As SPG said, we had scouts and adults happily working their heinies off getting trees trimmed and loaded onto cars. We're all volunteers, each scout works at least 5 three hour shifts, each parent works 4. That means there's about 450 3 hour shifts over the course of the time the tree lot is open. The younger scouts learn the ropes by sweeping up the lot and learning which kind of tree is which, then the grow into knowing the trees well enough to where they can help folks choose the tree that best fits them, and the bigger scouts and adults are generally the ones tying the trees to the cars.
    This is where the whole “knot tying” thing comes in really handy – and what's known as a taut line hitch works beautifully for tying, then cinching a tree to the roof of a car in about 5 minutes. (it's a little harder when it's cold and snowing – the fingers just don't work as well when it's that cold)
    Some fun facts about the tree lot – it's been around for over 50 years, and for a long time we had one person drive up from Portland to get his tree from us. (that tree was tied on VERY tightly)
    A few years ago, some of the younger scouts were tying a tree to the roof of an older couple's car. The couple stayed inside where it was warm while the scouts tied the tree on, looping it through the inside. When they were done, the tree was secure, and the couple drove off…
    Only to come back in about 10 minutes…
    Seems that when the scouts looped the string through the car, they managed to tie the doors shut, and the people couldn't get out. Ahh, lessons learned.
    They laughed, we smiled.
    Another time, a fellow showed up in a big pickup. He didn't park – just pulled up.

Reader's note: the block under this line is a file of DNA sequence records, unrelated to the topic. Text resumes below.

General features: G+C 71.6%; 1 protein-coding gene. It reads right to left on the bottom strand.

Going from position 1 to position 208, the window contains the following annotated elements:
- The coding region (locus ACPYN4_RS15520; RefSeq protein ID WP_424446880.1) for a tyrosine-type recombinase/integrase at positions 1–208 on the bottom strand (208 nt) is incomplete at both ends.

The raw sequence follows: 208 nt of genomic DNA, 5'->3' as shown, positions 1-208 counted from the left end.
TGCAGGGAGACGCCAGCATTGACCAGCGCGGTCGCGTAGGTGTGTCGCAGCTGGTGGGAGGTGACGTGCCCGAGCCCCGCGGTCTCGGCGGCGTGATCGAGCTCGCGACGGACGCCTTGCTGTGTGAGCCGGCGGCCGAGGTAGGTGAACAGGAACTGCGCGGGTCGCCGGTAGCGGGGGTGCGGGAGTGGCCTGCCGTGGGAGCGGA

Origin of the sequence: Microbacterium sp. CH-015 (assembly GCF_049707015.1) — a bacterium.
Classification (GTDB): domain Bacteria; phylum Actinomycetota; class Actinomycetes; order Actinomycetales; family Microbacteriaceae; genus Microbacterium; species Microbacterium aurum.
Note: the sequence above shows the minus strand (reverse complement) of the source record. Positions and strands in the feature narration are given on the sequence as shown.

“Can we help you?”
    “Wanna tree.”
    “Did you have any preference?”
    “Did you have a size in mind?”
    “That one.” (the one I was standing next to)
    “Would you like some cut off the bottom?” (we do that so the tree draws water better when it gets home)
    We put the tree into the truck and stood there, kind of stunned, as he roared off, the money he'd handed me fluttering in the breeze.
    These are times when a lot of people – especially in this economy, have to cut way, way back – and that's awfully hard. Part of the money earned from the sale of these trees goes right back into the community, some goes to needy families in the form of coupons through 13 Seattle area schools, some goes into getting gift cards – usually to Fred Meyer – so needy families can have a little extra – either toys, groceries, or diapers – whatever they need. Those coupons are taken care of long before the first tree hits the lot, and it's been like that for years.
    There are other times when a young couple comes in for their first child, and their very first tree. We often cut off an extra little slice of the bottom of the tree for them to hang on next year's tree – and that way, each year, they have a little bit of last year's Christmas with them, and they can tell “Remember when…” stories as they hold them, and then there's the older lady who lives alone nearby, doesn't have a car, and asks if we can help her get the tree home. (we do)